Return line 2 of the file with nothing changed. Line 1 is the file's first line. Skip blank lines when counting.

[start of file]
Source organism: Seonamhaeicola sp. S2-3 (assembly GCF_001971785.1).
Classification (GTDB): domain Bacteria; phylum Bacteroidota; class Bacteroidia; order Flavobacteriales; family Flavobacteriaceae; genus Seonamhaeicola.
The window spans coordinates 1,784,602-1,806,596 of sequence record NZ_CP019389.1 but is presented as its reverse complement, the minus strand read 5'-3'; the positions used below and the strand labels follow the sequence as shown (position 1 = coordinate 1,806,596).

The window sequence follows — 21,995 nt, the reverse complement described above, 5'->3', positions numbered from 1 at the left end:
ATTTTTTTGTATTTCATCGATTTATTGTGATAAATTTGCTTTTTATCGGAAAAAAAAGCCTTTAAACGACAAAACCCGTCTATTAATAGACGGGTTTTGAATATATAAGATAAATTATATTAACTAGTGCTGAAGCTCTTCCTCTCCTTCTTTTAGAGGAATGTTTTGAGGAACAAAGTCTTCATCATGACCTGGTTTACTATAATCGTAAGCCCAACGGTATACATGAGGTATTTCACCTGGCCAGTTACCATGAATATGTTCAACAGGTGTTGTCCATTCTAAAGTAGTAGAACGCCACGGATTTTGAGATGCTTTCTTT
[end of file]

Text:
Classification (GTDB): domain Bacteria; phylum Bacteroidota; class Bacteroidia; order Flavobacteriales; family Flavobacteriaceae; genus Seonamhaeicola.